Seven miles north of the city limits lived a stubborn farmer named Hiram Roe. Atop the highest point in the area, his farm was commonly known as “Roe’s Hill.” One of the reasons his land thrived was because, when it rained, it was one of the few farms that didn’t turn into a swamp.
A group of investors led by Chicago’s first mayor, William B. Ogden, had already bought up many of the farms and tree nurseries surrounding Roe’s Hill. But Hiram wasn’t about to sell his farm to a bunch of politicians and big shots from the city. It wasn’t until Ogden promised the farmer that the cemetery would be named in his honor that Roe finally relinquished and sold his land.
By the late 1850s, the death rate of Chicagoans was taxing the capacity of the municipal cemetery, which was located on the lakeshore at the south end of Lincoln Park. In the wake of typhoid and cholera epidemics, it was also determined that using the site for burials presented a danger to the growing population of the city. Because of the high water table, diseased bodies buried there were transmitting disease through the city’s drinking water, which was then taken directly from the lake. A petition by concerned citizens and the testimony of Doctor John Rauch led to a decision to relocate the graves outside the city limits which, at that time, ended at Fullerton Avenue.
Rosehill, dedicated in 1859, is one of the oldest private cemeteries in Chicago. Its site is the highest elevation in the city and the second highest in all of Cook County. It is one of only three cemeteries near Chicago organized under a perpetual charter, granted by the Illinois Legislature, which guarantees its absolute permanency.
At the beginning of the 19th Century, cemeteries were generally seen as seedy dreary places which were neglected by their caretakers. But Rosehill’s incorporators, including William Ogden, the city’s first mayor, and Major John H. Kinzie, whose father was the first white settler in Chicago, envisioned something different. The cemetery was planned as a state-of-the-art landscaped memorial park. Complete with miles of winding roads and walkways, shimmering lakes, stately oaks and sprawling lawns, it would be a place where people could escape from the city and picnic in a pastoral, idyllic atmosphere. It was a concept that had come into vogue in Victorian England, when crowded churchyard cemeteries there failed to accommodate ensuing generations.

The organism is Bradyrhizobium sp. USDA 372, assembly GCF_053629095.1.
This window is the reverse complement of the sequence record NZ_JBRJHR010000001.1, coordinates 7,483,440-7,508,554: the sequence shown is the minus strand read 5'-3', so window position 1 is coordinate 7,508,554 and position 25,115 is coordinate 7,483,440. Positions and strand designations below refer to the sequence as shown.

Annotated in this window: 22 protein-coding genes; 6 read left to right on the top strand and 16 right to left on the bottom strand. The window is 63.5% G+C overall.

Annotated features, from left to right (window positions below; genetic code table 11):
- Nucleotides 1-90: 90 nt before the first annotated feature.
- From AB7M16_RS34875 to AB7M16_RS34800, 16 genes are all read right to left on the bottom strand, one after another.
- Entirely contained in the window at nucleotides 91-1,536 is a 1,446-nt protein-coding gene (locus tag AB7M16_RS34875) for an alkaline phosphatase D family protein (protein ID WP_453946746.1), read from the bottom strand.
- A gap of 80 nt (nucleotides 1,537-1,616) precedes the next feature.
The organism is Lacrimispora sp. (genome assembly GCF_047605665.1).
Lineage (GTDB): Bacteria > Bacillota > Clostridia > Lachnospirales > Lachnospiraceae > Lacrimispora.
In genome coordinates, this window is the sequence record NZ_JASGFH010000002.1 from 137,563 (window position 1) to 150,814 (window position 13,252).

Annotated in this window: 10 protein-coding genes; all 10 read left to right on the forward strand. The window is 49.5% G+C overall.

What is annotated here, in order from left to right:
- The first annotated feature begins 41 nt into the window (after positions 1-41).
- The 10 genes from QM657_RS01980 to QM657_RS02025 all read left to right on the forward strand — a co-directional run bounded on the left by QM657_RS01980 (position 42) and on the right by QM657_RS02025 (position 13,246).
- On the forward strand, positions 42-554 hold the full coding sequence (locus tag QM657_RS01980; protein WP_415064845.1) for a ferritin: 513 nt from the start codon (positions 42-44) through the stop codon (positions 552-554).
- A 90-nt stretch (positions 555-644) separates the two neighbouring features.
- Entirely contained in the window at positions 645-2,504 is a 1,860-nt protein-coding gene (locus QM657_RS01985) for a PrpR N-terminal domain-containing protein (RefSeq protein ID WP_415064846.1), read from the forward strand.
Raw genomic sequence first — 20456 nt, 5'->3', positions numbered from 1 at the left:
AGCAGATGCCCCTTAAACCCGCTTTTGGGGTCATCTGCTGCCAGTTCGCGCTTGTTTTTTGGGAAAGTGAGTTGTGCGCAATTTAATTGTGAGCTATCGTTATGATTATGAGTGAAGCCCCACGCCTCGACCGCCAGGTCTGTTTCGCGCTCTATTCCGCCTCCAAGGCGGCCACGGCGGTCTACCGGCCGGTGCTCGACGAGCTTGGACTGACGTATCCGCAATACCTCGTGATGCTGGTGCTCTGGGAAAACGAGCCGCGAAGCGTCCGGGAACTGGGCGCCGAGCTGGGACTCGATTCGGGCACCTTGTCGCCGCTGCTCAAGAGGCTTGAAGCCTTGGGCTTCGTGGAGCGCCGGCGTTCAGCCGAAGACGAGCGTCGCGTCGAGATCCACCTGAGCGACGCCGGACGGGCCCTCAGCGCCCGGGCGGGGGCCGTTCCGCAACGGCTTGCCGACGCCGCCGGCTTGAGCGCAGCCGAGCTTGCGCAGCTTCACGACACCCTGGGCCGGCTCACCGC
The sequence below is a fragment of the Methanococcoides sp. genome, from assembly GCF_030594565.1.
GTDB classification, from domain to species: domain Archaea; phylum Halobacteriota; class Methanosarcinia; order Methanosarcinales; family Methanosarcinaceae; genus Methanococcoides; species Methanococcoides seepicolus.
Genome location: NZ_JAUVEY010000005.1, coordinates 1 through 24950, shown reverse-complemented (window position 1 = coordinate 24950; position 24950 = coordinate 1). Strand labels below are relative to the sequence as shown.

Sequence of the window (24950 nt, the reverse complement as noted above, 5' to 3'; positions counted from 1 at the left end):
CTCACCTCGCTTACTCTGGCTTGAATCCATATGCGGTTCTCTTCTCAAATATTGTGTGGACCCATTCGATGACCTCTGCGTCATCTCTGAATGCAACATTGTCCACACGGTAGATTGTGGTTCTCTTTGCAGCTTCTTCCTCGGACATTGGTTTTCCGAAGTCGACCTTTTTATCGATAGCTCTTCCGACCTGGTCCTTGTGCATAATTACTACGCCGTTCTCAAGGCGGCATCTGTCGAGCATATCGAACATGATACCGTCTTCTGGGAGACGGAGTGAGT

In 1864, the remarkable East Gatehouse was built on Ravenswood to house the cemetery administration building. The architect was William W. Boyington and the style was “Castellated Gothic.” At that time, the cemetery owned Rosehill Drive, which extended from Ashland Avenue to the East Gate. The entrance to the cemetery was marked at Ashland. The cemetery also owned land along Ashland Avenue, from Rosehill Drive to Granville, and another strip connecting it to the Chicago & North Western tracks. All this land was later sold and subdivided.
The East Gatehouse was placed on the National Register of Historic Places in 1974. The National Register Report noted: “Examples of Castellated Gothic are rare in the Midwest and this stone structure by Boyington, in being an exceedingly well designed example of the style, ranks among those few that still exist.” Castellated Gothic is a style of architecture easily recognized by Chicagoans familiar with another landmark - the old Water Tower and pumping Station at Michigan and Chicago Avenues. Designed by Boyington five years after Rosehill’s Gatehouse, the Water Tower was the only building to survive the Chicago Fire in 1871. Castellation refers to the parapet design with alternating indentations and raised stonework, reminiscent of a medieval castle. This Victorian Gothic style was a revival of medieval English architecture and was used for its picturesque effect. The building material chosen for the gatehouse was a buff colored limestone that came from the Joliet area. This same stone masonry construction can be seen in some early Chicago churches and in the foundations of the older homes in Edgewater.
According to the custom of the time, visiting Rosehill in the second half of the 19th Century was a day-long social event. Families and friends gathered to perform customary cemetery rituals, but also to visit, picnic and party in the park’s beautifully landscaped setting. A trolley car transported people around the grounds.
Burial at Rosehill was considered a status symbol. Interments included industrial giants, mercantile moguls, fiery evangelists and politicians a’plenty, who erected magnificent monuments as testimony to their life achievements.